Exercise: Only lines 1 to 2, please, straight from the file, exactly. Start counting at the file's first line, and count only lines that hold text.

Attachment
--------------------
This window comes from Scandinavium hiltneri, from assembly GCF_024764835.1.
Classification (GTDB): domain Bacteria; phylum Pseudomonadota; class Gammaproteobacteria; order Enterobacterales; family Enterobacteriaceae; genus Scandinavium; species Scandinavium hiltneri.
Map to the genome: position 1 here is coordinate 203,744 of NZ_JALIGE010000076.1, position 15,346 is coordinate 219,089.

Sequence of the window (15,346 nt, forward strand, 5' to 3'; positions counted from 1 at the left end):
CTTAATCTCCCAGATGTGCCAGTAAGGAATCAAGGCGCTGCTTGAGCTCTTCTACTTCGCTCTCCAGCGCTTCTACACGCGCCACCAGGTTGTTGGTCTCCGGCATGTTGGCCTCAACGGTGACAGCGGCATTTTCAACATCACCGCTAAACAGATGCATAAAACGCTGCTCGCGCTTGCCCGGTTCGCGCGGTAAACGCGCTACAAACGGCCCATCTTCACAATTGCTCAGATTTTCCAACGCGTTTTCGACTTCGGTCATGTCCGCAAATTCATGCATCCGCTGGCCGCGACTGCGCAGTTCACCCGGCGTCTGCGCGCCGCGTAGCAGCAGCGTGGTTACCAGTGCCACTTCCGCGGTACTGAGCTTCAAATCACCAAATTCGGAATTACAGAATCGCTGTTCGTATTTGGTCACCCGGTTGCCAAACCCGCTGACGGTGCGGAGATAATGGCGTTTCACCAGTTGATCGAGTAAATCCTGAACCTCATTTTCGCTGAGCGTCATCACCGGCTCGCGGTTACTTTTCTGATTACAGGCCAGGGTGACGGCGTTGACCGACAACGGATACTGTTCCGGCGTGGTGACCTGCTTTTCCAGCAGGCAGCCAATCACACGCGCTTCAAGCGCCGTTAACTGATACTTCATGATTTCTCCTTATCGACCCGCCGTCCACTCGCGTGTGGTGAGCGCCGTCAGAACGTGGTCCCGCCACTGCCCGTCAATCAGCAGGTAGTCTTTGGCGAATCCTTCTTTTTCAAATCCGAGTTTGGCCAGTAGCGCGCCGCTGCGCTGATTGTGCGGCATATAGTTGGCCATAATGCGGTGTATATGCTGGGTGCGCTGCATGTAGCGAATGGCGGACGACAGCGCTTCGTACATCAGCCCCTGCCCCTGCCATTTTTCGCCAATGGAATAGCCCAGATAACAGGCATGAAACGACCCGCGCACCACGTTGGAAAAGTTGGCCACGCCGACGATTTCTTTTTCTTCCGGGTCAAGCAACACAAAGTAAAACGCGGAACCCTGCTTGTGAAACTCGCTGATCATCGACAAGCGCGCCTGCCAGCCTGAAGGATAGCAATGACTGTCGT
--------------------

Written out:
This window comes from Scandinavium hiltneri, from assembly GCF_024764835.1.
Classification (GTDB): domain Bacteria; phylum Pseudomonadota; class Gammaproteobacteria; order Enterobacterales; family Enterobacteriaceae; genus Scandinavium; species Scandinavium hiltneri.